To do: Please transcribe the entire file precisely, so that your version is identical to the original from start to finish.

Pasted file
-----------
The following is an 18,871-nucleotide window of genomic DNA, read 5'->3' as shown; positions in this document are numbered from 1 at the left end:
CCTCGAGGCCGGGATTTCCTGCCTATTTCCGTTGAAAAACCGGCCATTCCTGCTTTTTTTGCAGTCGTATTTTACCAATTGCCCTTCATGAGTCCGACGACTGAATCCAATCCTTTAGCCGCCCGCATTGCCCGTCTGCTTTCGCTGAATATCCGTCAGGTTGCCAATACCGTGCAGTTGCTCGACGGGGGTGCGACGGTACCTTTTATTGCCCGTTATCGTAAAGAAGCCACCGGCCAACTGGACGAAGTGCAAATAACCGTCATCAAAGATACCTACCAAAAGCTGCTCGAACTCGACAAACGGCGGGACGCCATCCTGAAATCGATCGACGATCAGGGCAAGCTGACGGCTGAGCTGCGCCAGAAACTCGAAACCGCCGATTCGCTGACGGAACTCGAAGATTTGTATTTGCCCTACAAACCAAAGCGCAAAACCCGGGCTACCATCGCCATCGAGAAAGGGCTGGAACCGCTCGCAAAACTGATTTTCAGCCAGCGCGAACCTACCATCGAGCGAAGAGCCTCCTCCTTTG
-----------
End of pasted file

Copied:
The following is an 18,871-nucleotide window of genomic DNA, read 5'->3' as shown; positions in this document are numbered from 1 at the left end:
CCTCGAGGCCGGGATTTCCTGCCTATTTCCGTTGAAAAACCGGCCATTCCTGCTTTTTTTGCAGTCGTATTTTACCAATTGCCCTTCATGAGTCCGACGACTGAATCCAATCCTTTAGCCGCCCGCATTGCCCGTCTGCTTTCGCTGAATATCCGTCAGGTTGCCAATACCGTGCAGTTGCTCGACGGGGGTGCGACGGTACCTTTTATTGCCCGTTATCGTAAAGAAGCCACCGGCCAACTGGACGAAGTGCAAATAACCGTCATCAAAGATACCTACCAAAAGCTGCTCGAACTCGACAAACGGCGGGACGCCATCCTGAAATCGATCGACGATCAGGGCAAGCTGACGGCTGAGCTGCGCCAGAAACTCGAAACCGCCGATTCGCTGACGGAACTCGAAGATTTGTATTTGCCCTACAAACCAAAGCGCAAAACCCGGGCTACCATCGCCATCGAGAAAGGGCTGGAACCGCTCGCAAAACTGATTTTCAGCCAGCGCGAACCTACCATCGAGCGAAGAGCCTCCTCCTTTG